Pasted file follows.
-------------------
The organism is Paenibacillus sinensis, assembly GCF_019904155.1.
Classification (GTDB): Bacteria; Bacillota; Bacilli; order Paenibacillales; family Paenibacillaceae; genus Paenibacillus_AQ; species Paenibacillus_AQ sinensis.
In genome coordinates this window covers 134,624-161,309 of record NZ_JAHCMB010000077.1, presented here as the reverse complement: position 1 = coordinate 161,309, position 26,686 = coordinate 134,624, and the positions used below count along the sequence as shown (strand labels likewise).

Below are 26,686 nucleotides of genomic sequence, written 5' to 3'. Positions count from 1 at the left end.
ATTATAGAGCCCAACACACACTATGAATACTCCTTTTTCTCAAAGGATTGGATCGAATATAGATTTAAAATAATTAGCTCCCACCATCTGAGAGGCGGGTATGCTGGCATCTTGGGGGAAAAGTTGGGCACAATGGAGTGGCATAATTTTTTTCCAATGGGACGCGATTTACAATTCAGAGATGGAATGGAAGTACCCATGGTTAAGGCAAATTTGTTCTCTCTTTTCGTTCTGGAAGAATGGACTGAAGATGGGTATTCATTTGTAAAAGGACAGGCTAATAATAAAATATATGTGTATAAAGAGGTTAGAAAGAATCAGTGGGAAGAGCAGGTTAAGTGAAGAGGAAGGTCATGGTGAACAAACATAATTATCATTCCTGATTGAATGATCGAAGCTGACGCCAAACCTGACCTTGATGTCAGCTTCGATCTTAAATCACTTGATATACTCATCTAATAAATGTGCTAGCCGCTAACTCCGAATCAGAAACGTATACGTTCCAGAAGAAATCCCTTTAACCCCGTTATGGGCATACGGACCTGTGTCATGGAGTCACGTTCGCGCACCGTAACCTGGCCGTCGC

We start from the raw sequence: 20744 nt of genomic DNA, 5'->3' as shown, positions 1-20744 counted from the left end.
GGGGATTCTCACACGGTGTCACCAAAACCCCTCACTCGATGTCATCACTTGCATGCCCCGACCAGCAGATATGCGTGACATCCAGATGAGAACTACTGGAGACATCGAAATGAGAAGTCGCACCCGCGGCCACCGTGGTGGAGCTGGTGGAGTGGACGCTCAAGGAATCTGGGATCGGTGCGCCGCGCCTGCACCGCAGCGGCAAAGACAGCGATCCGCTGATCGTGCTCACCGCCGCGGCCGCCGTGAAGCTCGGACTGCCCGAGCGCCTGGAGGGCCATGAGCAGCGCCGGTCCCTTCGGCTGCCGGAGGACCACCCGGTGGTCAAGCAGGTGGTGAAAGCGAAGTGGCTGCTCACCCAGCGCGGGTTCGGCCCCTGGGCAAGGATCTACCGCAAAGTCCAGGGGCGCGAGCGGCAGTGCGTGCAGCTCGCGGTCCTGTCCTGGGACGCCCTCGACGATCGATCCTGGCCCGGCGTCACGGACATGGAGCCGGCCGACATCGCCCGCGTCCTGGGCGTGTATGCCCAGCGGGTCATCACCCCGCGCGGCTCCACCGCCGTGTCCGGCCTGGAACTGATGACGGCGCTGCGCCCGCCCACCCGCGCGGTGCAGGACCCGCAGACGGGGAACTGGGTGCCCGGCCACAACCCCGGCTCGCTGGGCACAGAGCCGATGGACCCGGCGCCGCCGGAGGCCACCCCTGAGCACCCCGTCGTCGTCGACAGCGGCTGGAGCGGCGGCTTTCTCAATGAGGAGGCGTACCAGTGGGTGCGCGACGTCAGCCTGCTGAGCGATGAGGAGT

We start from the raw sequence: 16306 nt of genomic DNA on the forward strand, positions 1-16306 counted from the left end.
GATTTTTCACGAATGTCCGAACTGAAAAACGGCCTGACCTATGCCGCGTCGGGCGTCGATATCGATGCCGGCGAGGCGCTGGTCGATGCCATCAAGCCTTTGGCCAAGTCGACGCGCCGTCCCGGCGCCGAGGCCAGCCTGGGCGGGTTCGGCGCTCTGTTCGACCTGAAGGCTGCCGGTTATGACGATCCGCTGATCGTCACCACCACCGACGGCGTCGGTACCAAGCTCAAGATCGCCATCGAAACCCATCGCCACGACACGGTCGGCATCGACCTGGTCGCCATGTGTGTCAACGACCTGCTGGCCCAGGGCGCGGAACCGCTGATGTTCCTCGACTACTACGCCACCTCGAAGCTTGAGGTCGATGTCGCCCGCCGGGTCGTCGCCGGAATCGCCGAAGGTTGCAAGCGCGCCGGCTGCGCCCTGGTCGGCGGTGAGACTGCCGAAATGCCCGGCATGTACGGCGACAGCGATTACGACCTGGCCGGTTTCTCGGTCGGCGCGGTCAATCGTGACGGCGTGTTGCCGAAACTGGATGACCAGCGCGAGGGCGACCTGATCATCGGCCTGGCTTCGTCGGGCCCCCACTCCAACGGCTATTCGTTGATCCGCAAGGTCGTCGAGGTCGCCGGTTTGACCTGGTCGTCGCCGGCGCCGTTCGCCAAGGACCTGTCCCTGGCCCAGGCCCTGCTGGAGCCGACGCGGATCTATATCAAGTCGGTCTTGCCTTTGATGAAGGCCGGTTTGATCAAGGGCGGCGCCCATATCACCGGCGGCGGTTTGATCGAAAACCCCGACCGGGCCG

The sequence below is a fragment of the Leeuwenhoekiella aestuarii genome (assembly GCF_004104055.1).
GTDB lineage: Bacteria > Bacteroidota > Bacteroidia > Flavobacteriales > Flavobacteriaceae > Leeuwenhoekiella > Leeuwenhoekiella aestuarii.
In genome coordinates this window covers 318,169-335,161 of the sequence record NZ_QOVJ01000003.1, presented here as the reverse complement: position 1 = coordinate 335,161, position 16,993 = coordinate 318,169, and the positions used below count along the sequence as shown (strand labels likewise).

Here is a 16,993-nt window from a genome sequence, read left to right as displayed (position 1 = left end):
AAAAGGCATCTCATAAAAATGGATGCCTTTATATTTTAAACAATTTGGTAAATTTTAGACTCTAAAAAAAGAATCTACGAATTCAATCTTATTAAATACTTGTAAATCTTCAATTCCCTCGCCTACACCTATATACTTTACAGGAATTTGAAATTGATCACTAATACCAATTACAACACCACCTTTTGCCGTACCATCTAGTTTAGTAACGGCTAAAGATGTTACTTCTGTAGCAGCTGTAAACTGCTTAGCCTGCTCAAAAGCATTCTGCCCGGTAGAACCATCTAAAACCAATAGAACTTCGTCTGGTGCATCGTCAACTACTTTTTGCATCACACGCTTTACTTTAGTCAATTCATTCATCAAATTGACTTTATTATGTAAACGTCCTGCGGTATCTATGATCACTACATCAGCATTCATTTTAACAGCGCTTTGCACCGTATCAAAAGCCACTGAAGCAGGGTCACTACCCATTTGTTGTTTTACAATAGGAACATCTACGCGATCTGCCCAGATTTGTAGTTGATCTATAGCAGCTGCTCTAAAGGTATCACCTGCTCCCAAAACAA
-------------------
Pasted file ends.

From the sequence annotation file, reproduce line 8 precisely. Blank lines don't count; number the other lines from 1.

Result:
We start from the raw sequence: 16306 nt of genomic DNA on the forward strand, positions 1-16306 counted from the left end.